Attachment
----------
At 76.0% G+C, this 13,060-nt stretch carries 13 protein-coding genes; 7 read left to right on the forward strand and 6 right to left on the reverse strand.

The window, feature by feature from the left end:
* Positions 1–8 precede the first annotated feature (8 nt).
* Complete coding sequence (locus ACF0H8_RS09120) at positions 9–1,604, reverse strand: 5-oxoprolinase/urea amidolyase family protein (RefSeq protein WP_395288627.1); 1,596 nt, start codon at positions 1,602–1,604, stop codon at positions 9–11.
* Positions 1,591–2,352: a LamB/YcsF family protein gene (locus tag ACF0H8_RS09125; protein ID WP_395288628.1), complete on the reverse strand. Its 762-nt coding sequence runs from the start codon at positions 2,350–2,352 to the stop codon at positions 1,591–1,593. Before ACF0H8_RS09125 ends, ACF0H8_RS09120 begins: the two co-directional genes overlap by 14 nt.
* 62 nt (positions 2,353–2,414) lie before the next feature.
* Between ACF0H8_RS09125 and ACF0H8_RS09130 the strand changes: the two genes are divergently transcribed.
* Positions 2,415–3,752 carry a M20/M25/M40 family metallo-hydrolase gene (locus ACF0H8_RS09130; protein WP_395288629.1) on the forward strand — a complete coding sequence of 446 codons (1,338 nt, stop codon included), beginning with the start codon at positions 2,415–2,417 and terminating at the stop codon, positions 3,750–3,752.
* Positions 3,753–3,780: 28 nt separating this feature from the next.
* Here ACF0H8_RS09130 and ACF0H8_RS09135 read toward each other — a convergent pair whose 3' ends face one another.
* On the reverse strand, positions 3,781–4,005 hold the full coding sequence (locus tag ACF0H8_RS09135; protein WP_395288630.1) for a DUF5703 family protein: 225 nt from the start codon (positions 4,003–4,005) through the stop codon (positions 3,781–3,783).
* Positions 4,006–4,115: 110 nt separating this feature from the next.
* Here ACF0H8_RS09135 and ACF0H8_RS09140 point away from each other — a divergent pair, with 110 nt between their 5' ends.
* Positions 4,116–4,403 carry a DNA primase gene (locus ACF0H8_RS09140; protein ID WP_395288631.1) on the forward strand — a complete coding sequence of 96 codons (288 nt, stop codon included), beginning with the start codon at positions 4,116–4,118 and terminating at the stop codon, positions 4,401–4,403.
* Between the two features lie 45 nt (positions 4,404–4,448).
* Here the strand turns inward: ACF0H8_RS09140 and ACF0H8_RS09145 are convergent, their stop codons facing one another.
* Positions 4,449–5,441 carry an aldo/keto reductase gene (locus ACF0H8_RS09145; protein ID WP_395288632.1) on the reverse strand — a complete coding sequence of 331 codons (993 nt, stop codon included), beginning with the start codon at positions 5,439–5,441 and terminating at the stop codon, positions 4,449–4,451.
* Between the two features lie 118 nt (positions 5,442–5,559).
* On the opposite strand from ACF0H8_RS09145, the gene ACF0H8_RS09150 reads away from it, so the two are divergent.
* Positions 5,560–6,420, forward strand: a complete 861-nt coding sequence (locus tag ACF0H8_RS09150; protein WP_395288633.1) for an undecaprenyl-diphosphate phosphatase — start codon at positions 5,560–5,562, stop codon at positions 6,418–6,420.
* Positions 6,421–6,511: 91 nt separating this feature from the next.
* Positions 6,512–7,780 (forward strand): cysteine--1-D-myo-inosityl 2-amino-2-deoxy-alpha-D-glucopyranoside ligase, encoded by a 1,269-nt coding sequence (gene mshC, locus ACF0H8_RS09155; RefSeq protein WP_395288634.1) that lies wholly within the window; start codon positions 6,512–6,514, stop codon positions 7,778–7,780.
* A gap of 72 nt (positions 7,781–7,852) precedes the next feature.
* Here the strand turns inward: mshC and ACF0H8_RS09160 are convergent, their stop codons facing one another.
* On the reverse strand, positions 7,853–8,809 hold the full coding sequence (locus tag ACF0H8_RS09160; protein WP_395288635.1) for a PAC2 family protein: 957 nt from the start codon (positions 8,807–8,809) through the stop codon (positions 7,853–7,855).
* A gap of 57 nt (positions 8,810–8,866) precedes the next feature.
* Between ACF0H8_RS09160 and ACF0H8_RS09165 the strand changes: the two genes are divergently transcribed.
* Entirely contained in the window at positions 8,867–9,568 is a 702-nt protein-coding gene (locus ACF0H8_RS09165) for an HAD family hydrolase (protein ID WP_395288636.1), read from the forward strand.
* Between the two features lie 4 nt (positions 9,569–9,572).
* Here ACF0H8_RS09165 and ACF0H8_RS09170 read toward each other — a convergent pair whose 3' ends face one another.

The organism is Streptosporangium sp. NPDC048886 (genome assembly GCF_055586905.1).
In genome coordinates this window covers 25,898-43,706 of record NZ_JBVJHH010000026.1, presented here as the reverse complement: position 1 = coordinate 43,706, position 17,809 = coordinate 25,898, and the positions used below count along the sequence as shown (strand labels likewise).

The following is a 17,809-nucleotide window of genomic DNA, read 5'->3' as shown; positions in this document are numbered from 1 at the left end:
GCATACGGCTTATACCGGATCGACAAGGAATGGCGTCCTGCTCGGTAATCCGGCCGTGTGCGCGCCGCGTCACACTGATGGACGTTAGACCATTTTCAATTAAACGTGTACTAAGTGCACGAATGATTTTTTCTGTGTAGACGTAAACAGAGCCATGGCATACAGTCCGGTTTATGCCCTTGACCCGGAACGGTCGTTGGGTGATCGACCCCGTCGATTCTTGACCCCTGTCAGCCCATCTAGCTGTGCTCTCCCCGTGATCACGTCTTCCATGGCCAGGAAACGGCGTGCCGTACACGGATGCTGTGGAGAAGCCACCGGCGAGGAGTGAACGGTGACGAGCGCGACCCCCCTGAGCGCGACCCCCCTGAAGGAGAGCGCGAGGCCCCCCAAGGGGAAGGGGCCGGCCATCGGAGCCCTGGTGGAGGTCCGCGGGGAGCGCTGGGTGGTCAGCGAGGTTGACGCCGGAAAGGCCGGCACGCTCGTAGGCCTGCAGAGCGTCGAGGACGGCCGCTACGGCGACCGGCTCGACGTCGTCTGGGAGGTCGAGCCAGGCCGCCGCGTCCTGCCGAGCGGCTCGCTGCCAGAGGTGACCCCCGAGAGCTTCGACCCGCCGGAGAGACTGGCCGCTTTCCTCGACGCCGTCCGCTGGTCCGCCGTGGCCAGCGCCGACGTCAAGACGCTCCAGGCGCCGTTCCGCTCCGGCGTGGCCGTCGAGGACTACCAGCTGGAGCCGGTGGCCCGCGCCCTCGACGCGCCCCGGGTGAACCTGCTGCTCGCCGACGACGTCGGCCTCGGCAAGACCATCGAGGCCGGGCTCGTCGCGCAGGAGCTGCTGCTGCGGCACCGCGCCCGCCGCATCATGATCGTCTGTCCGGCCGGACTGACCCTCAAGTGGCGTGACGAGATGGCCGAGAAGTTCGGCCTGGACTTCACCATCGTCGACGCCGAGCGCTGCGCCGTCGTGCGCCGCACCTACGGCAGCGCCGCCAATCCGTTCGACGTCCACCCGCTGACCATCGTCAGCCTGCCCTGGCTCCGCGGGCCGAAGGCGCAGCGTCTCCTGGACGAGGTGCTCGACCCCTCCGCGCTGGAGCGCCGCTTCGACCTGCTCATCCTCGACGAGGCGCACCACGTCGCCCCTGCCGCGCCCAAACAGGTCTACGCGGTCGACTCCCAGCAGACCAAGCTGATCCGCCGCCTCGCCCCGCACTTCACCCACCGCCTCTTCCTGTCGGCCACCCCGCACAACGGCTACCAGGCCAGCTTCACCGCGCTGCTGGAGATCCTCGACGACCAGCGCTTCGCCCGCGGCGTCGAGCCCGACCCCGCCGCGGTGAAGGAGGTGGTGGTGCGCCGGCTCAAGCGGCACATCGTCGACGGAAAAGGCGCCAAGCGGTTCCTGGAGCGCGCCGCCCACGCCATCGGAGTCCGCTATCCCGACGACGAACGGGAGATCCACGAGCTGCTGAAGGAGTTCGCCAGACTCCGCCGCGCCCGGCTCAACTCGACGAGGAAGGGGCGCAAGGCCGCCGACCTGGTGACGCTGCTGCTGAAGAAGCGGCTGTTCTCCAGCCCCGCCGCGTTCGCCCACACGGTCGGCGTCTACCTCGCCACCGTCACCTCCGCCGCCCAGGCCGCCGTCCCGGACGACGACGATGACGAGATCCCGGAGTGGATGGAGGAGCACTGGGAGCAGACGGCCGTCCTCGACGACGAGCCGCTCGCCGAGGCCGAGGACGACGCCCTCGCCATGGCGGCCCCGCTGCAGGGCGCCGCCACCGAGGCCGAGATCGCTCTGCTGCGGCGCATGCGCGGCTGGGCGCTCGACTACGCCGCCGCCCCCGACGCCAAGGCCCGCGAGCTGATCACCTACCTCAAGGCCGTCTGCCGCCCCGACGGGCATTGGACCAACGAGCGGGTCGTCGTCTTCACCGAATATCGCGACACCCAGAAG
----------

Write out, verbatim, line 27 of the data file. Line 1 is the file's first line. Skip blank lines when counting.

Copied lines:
* Between ACF0H8_RS09160 and ACF0H8_RS09165 the strand changes: the two genes are divergently transcribed.